Metallographic Polishing Abrasives usually involves the use of one or more of the following abrasives: diamond, aluminum oxide (Al2O3), and amorphous silicon dioxide (SiO2) in collidal suspension.
For certain materials, cerium oxide, chromium oxide, magnesium oxide or iron oxide may be used, although these the late 1920s, as Hoyt  mentions a visit to the Carboloy plant in West Lynn, Massachusetts, where he saw sapphire bearings being polished with diamond dust in an oil carrier. He used some of this material to prepare sintered carbides and published this work in 1930.
Diamond abrasives were first introduced in a carrier paste but later aerosol and slurry forms were introduced. Virgin natural diamond was used initially, and is still available as MetaDi diamond paste. Later, synthetic diamond was introduced, first of the monocrystalline form, similar in morphology to natural diamond, and then in polycrystalline form.
MetaDi II diamond pastes and MetaDi suspensions use synthetic monocrystalline diamond while MetaDi Supreme suspensions and MetaDi Ultra pastes use synthetic polycrystalline diamonds. Figure 3.13 shows the shape differences between monocrystalline and polycrystalline diamonds. Studies have shown that cutting rates are higher for many materials using polycrystalline diamond compared to monocrystalline diamond.
Colloidal silica was first used for polishing wafers of single crystal silicon where all of the damage on the wafer surface must be eliminated before a device can be grown on it. The silica is amorphous and the solution has a basic pH of about ~10. The silica particles are actually nearly spherical in shape, (as seen in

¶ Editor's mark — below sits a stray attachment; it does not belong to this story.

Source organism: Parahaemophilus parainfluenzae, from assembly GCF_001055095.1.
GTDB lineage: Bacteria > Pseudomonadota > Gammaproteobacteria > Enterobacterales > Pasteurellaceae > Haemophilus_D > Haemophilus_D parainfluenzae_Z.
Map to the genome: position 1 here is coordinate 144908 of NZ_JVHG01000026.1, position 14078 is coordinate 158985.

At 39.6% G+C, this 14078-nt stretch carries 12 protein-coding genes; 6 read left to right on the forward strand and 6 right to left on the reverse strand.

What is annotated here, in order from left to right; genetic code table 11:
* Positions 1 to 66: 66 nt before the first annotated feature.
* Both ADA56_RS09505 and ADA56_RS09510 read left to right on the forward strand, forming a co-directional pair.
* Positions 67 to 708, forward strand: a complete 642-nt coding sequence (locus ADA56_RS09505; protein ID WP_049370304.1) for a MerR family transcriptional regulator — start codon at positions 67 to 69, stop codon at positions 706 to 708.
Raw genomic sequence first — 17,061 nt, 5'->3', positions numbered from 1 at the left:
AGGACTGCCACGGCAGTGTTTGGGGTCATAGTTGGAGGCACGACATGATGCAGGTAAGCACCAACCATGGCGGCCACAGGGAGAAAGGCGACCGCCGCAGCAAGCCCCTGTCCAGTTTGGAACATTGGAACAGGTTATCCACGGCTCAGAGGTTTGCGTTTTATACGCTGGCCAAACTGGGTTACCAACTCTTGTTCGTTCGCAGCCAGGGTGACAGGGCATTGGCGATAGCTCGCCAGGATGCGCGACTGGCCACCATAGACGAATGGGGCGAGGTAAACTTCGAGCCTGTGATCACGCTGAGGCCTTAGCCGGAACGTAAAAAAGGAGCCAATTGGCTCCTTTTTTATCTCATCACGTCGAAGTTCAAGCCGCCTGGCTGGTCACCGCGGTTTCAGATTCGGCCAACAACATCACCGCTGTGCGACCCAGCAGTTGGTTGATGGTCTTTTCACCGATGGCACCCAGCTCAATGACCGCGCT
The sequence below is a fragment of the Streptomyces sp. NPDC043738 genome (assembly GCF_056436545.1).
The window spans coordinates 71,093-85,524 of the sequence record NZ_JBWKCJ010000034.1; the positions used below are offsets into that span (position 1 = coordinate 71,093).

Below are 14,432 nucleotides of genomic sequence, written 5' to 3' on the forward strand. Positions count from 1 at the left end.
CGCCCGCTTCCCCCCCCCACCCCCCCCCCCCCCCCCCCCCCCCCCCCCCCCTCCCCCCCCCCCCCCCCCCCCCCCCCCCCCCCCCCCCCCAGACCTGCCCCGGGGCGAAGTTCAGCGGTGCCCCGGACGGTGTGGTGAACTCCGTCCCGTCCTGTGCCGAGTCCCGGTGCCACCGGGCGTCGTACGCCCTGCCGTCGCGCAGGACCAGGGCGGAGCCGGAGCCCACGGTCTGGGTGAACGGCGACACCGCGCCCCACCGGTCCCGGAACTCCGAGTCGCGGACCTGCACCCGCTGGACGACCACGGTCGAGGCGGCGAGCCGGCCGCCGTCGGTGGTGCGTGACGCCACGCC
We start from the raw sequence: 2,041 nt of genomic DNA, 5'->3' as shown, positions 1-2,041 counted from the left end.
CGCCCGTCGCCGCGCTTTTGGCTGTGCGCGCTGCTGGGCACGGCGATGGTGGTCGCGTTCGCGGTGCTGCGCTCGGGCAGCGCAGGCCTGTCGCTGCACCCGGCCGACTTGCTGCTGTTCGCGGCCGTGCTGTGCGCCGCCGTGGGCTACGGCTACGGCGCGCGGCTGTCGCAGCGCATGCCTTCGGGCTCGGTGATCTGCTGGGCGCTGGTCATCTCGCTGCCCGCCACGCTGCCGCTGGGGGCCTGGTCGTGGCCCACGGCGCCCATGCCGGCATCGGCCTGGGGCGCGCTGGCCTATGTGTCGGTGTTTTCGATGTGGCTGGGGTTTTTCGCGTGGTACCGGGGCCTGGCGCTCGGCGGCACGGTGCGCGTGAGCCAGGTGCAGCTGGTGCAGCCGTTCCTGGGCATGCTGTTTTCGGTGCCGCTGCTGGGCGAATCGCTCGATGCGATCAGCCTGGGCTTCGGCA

Figure 3.14) the polishing action is slow, and is due to both chemical and mechanical action.
Damage free surfaces can be produced more easily when using colloidal silica than with other abrasives during final polishing. Etchants can respond differently to surfaces polished with colloidal silica. For example, an etchant that produces a grain contrast etch when polished with alumina may instead reveal the grain and twin boundaries with a “flat” etch when polished with colloidal silica.
Color etchants frequently respond better when colloidal silica is used producing a more pleasing range of colors and a crisper image. But, cleaning of the specimen is more difficult.
For manual work, use a tuft of cotton soaked in a detergent solution. For automated systems, stop adding suspension about 10-15 seconds before the cycle ends and. For the last 10 seconds, flush the cloth surface with running water. Then, cleaning is simpler. Amorphous silica will crystallize if allowed to evaporate. Crystalline silica will scratch specimens, so this must be avoided. When opening a bottle, clean off any crystallized particles that may have formed around the opening. The safest approach is to filter the suspension before use. Additives are used to minimize crystallization, as in MasterMet 2 Colloidal Silica, greatly retarding crystallization.
For routine examinations, a fine diamond abrasive, such as 1µm, may be adequate as the last preparation step.
Traditionally, aqueous fine alumina powders and suspensions, such as the MicroPolish II deagglomerated alumina powders and suspensions, have been used for final polishing with medium nap cloths. Alpha alumina (0.3µm size) and gamma alumina (0.05µm size) slurries (or suspensions) are popular for final polishing, either in sequence or singularly. MasterPrep alumina suspension utilizes alumina made by the sol-gel process, and it produces better surface finishes than alumina abrasives made by the traditional calcination process.
Calcined alumina abrasives always exhibit some degree of agglomeration, regardless of the efforts to deagglomerate them, while sol-gel alumina is free of this problem. MasterMet colloidal silica suspensions (~10pH) are newer final polishing abrasives that produce a combination of mechanical and chemical action which is particularly beneficial for difficult to prepare materials. Vibratory polishers, Figure 3.15, are often used for final polishing, particularly with more difficult to prepare materials, for image analysis studies, or for publication of quality work.